Ms. Buchanan’s Rejection of Church and State Separation


The beginning of the first amendment to our Constitution declares that we will “make no law respecting an establishment of religion, or prohibiting the free exercise thereof.” It goes on to prohibit Congress from limiting our rights to free speech, press, assembly and petition. But it begins with some advice about religion and it does so deliberately.


Most of us recognize the “free exercise” clause. Our government should have no role in what we choose to believe. We are free to subscribe to any religion, sect, or denomination. We can even elect to believe in none at all. Yet it’s the other clause, which comes first, that we are prone to forget. We cannot “establish” a religion. In other words, it is forbidden to privilege one set of beliefs above another.


Our founders were familiar with established religion. The Church of England prevailed in the colonies and it was itsprivileged position the founders sought to banish. Popular stories of our founding then and now praised early dissenters like Roger Williams, when they founded settlements on the premise of welcoming diverse believers. Lord Baltimore, the Catholic founder of Maryland, likewise welcomed dissenters as did William Penn, a Quaker, in his colony of Pennsylvania.


The phrase “separation of church and state” is generally traced to an 1802 Thomas Jefferson letter in which he affirms to a Baptist congregation worried about the establishment of religion that the writers of our Constitution believed religion was “a matter … between Man & his God.” Government has no role in that relationship. Thus, he wrote, the new Constitution built “a wall of separation between Church and State.” It is a separation that I assume even Jesus would approve, given his advice to render unto Caesar what is his and unto God “the things that are God’s” (Matthew 22: 21, KJV). His statements built on the foundation laid in the Virginia Statute of Religious Freedom (1786), which he authored.


So, Ms. Buchanan’s assertion in a Facebook post that the separation of church and state is a “false teaching” raises the question of in what way is it false? True, no man, woman or government can nor should wipe away our personal religious beliefs. They often form the ethical framework with which we view the world and they sometimes guide our personal behaviors. However, in a nation of diverse peoples, with diverse beliefs, it is contrary to the establishment clause to force those notions on others through public policy. We have never lived up to the aspirations of the establishment clause, but that doesn’tmean it is a false teaching.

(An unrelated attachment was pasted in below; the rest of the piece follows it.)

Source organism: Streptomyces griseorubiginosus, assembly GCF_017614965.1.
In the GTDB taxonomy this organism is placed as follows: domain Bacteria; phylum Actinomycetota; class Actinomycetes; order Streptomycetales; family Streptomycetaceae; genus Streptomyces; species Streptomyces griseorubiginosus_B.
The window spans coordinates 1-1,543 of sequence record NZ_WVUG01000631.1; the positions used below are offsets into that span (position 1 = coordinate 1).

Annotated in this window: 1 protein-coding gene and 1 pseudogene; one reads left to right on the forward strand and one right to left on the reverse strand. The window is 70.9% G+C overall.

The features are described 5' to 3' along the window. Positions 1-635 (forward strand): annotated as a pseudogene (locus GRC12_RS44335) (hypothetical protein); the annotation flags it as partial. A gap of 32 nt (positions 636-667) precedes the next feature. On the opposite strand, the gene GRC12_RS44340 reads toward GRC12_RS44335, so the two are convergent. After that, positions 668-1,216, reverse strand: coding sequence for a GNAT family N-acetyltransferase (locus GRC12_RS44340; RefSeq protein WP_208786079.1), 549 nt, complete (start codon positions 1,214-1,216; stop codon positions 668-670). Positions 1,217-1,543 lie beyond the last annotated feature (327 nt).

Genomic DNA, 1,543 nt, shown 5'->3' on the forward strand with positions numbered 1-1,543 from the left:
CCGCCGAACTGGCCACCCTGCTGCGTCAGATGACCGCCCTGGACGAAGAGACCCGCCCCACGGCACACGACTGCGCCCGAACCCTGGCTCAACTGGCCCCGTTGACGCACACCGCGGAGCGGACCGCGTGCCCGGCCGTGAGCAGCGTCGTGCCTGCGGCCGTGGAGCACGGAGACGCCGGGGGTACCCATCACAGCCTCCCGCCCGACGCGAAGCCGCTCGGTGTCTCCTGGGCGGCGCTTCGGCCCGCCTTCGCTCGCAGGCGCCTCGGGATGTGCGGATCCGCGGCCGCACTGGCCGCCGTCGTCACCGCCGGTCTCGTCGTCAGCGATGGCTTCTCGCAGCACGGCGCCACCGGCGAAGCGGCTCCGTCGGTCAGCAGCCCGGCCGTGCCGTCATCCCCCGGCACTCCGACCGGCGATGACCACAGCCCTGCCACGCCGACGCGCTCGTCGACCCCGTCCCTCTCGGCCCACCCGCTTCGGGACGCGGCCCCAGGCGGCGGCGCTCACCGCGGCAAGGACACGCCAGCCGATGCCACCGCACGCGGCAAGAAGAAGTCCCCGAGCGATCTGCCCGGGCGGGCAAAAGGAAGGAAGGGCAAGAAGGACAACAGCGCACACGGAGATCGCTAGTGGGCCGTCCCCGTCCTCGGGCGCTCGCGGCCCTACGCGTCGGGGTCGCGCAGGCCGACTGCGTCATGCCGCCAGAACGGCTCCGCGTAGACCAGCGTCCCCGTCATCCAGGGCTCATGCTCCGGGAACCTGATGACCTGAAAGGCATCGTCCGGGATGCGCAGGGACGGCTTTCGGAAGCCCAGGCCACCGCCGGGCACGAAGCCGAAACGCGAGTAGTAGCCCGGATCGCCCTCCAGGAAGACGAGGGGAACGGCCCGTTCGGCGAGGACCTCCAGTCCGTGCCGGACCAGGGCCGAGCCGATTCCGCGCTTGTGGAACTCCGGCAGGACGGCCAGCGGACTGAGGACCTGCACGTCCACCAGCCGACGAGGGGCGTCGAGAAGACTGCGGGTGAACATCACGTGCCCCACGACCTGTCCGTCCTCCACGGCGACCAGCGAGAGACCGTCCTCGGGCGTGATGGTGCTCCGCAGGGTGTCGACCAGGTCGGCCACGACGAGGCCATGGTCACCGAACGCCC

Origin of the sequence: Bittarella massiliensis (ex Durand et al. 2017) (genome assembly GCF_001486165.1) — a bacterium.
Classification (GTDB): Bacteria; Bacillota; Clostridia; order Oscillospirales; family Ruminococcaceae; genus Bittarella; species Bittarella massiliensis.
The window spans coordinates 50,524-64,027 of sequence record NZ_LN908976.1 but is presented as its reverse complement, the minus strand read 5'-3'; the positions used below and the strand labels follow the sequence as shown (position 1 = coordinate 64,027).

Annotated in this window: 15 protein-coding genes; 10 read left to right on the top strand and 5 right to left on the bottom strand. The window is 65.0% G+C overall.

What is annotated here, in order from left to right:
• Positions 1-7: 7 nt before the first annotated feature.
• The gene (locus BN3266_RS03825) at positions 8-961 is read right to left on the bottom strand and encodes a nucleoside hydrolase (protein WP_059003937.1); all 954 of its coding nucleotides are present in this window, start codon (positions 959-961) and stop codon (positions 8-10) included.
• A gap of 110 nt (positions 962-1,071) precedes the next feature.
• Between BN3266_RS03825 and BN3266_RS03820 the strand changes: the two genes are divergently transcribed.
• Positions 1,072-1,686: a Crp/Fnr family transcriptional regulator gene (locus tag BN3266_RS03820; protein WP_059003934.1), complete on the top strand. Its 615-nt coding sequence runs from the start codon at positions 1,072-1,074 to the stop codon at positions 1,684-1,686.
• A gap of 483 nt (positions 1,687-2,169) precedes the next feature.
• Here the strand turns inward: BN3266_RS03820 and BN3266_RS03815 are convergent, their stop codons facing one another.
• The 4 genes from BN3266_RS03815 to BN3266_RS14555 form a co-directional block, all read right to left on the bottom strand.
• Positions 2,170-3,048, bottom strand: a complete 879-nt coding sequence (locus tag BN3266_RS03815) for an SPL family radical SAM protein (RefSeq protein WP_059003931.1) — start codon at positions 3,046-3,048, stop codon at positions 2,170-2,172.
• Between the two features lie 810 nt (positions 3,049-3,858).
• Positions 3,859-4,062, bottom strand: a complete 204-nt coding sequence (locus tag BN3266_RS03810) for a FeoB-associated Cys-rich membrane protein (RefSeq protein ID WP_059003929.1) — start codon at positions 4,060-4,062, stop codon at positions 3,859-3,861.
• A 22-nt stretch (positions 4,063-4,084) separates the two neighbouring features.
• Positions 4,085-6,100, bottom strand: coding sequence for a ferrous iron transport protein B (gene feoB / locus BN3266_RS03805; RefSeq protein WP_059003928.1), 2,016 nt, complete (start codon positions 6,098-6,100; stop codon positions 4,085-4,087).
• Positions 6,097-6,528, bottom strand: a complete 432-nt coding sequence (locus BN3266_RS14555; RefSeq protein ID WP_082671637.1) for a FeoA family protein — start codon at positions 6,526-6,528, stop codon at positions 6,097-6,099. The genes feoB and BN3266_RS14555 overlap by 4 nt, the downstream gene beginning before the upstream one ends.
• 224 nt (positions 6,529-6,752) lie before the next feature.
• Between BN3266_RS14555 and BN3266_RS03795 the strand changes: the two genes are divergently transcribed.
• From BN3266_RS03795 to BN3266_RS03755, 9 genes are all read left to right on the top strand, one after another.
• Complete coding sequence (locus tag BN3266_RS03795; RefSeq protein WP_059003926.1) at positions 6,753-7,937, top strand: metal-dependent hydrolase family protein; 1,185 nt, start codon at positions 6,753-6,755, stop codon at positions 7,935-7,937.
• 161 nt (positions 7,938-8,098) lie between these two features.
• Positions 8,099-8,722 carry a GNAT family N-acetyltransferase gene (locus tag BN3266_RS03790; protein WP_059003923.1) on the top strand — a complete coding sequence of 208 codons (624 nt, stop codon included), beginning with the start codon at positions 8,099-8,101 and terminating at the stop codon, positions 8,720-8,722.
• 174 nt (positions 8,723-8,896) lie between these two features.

In the same Facebook posting Ms. Buchanan notes that legalizing abortion was wrong and predicated on a lie. How she squares that assertion with the deeply felt religious beliefs of some people that life only begins at birth, not conception, is beyond me. For example, in Judaism, life starts with a first breath and that happens after, not before, a fetus enters the world. So, are those believers to turn their backs on their theology and adopt that of Ms. Buchanan? Isn’t that establishment of a set of beliefs? Doesn’t that compromise religious freedom? One wonders into what pretzels our conservative Supreme Court majority will twist itself when a case brought on behalf of religious freedom FOR abortion access appears, as it inevitably will.


That’s why that establishment clause was paired with a freedom clause when it came to religion. Religion is only free when it cannot be established. When we disagree, logic dictates that we use our faith to render personal decisions for ourselves and not policy, legislative or judicial decisions for everyone. Ideological absolutists have entangled us in tribal divisions on behalf of ideas worthy of authoritarians and Grand Inquisitors rather than falling back on two very sound pieces of advice: Caesar does Caesar’s work and God does God’s work with a wall of separation between them.


Not only do I worry about people who think that wall is a false belief, but I fear what they might do to our great country. In the name of their religion, they want to shut down conversations. They forbid books. They hope to dictate which ideas we can encounter and which we must avoid. In public schools, they support a regime of ideologically pure instruction and avoid education, which requires critical thinking and openness to new ideas. Instruction makes us alike; education allows for difference. A nation instructed is a nation dead in the water, unwilling and, ultimately, unable to deal with what tomorrow may bring. That is the world established religions make and it is not one in which I or any other freedom-loving American should wish to live.


When it comes to Caesar’s world, “true believers” must be true believers only for themselves and their families. Hate abortion? Don’t have one, but remember that many sincere believers of other religions do not believe that life begins with conception. Want to put limits around what young people should know or encounter? Do that with your own children, but do not inflict that requirement on the children of people who do not share your belief system. Want a restricted curriculum reflective of your sense of what the world is like? Opt for private schools; that is not the task of public ones.


Let me be very clear. I am not saying that in public schools children should be exposed to things that are age-inappropriate. Obviously, adults have a responsibility to monitor what children encounter, but they also have a responsibility, at least in a free country, to ensure they engage with facts, with history (both the good and the bad parts of it), and with diversity. Ultimately, children belong to themselves, not their parents nor their country nor one set of ideas. That’s what freedom, something Ms. Buchanan repeatedly touts in her campaign literature, is all about.